They often say that the cure for high prices is high prices.
The idea is that when the price for something goes up by too much, fewer people will be willing or able to pay for it. And so demand comes down, and in turn the price comes down.
But while inflation has indeed been running hot, the problem — ironically — is that consumers and businesses are in unusually strong financial positions. And while this may prevent any economic slowdown from becoming economic calamity, it’s also a curse in that it has enabled consumers and businesses to pay the higher prices.
This complicated mess was on full display last week.
Minjee Lee of Australia waits for her shot to fall from the tenth fairway during the final round of the 77th U.S. Women’s Open at Pine Needles Lodge and Golf Club on June 05, 2022 in Southern Pines, North Carolina. (Photo by Kevin C. Cox/Getty Images)
Biggest jump in prices in 40 years
On Friday, we learned the consumer price index (CPI) in May rose 1.0% month-over-month, driven by a 3.9% jump in energy prices. CPI was up 8.6% from a year ago, the biggest jump since December 1981.
Excluding food and energy prices, which tend to be much more volatile in the short-run, core CPI was up 0.6%. This reflects a 6.0% gain from a year ago, which remains below the peak of 6.4% print in March.
Sure, the Federal Reserve tends to focus more on core prices. But any way you look at these numbers, inflation is still clearly high. (Bear in mind that these are May numbers.)
According to AAA, the average price of a gallon of regular unleaded gasoline reached an all-time high of $5.010 on Sunday. This is up from $3.077 from a year ago, a 63% increase.
Nevertheless, despite record high prices, there hasn’t been a drop-off in demand. In fact, weekly data from the Energy Information Administration shows demand is at similar levels as a year ago.
It may go without saying that rising gas prices are having a greater impact on lower income households. According to Bank of America’s internal data, average gas spending as a share of total card spending per lower income household was 9.5% during the week ending May 28. This compares to 7.8% for the average household.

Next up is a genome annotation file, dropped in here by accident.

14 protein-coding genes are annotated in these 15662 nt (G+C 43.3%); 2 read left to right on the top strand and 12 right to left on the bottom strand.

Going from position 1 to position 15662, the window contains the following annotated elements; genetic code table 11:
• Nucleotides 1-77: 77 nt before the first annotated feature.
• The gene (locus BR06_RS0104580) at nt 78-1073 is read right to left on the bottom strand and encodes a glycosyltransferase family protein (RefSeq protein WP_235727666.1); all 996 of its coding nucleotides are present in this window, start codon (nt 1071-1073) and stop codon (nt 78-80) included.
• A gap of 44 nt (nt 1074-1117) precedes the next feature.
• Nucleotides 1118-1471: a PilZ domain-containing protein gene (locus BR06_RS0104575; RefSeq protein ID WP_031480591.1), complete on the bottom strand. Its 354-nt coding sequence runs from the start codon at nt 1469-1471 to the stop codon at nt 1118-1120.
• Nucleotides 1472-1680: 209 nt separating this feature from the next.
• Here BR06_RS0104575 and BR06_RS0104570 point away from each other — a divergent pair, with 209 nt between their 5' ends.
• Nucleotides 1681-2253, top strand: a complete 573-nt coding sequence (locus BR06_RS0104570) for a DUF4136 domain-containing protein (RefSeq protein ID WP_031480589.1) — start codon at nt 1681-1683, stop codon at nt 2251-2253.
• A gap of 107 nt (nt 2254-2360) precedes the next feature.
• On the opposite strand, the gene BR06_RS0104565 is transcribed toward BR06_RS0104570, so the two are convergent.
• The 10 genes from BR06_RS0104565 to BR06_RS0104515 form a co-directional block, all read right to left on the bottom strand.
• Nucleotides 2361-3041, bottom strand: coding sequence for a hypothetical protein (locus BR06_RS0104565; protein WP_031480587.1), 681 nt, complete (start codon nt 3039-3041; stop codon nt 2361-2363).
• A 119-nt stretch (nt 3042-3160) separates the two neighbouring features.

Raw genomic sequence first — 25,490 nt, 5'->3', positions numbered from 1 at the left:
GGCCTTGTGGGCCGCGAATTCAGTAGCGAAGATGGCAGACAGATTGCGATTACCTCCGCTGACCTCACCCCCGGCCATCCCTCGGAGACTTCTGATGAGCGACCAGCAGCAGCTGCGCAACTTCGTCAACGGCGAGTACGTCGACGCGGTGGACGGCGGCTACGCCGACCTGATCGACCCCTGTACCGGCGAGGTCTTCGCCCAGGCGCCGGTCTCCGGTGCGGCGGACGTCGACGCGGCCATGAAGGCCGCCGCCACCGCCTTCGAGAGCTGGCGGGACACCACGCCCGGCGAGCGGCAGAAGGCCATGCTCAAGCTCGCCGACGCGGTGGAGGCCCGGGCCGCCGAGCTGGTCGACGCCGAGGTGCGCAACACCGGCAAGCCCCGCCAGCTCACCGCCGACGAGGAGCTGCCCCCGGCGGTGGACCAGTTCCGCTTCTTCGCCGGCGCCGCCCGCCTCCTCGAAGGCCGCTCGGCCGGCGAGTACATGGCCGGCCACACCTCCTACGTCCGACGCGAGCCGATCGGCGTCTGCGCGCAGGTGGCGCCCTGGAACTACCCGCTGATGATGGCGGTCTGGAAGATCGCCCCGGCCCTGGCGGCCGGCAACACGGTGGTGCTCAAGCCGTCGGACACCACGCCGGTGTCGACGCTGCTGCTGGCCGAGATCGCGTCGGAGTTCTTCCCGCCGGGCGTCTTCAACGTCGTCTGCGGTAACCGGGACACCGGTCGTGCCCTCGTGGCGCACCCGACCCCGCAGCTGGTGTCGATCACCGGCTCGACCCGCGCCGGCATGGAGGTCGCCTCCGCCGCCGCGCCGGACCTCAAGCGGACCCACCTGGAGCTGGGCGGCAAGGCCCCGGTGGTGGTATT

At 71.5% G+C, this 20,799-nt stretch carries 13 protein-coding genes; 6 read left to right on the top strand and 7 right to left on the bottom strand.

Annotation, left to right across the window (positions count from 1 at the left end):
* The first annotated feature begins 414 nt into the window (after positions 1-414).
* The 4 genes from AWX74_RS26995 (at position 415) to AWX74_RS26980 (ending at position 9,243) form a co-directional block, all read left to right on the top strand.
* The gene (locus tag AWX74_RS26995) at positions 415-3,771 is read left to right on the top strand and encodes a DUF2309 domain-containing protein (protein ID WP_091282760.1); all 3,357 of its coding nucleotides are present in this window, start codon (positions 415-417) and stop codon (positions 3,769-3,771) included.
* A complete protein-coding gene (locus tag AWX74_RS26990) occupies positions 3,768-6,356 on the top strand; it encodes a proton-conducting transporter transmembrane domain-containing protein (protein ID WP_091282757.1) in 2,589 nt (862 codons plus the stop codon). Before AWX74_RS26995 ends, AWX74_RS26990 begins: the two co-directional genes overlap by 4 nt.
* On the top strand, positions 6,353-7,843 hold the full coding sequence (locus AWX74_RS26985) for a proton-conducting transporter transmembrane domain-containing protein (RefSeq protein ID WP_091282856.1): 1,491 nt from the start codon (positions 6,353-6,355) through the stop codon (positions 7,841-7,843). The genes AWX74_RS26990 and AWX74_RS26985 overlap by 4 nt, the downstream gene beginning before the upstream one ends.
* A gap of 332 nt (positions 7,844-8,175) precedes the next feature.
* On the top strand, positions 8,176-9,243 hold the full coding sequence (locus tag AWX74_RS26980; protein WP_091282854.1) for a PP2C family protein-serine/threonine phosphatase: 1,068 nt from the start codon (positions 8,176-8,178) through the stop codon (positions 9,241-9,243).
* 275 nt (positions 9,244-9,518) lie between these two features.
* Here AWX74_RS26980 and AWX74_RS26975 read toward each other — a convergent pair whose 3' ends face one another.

(Source: Bank of America)
Another one of the hottest categories in the CPI report was airline fares, which surged a whopping 12.6% from April. Prices are up 37.8% from a year ago.
But people are refusing to put their lives on hold. They’re traveling, they’re dining out, and they’re going to live events. This is a lot of discretionary spending. Check out the chart below from Kastle Systems.¹
Why are consumers still spending? They are in strong financial positions: These folks accumulated a lot of savings while also paying down debt, giving them the flexibility to spend some savings and accumulate some debt when needed. That’s kinda the whole point of shoring up your finances isn’t it?
According to Federal Reserve data released Tuesday, consumer credit balances increased by $38.1 billion in April. This consisted of a $20.3 billion gain in non-revolving credit, which includes student debt and auto loans, and a $17.8 billion rise in revolving credit, which is mostly about credit cards.
At $1.103 trillion, total outstanding revolving credit balances are now above pre-pandemic record levels. Some of the increase is likely due to some consumers getting financially stretched amid historically high inflation.
But as the chart below shows, consumer credit balances have increased over time and have moved with economic growth. It’s a reminder that context matters when talking about debt levels.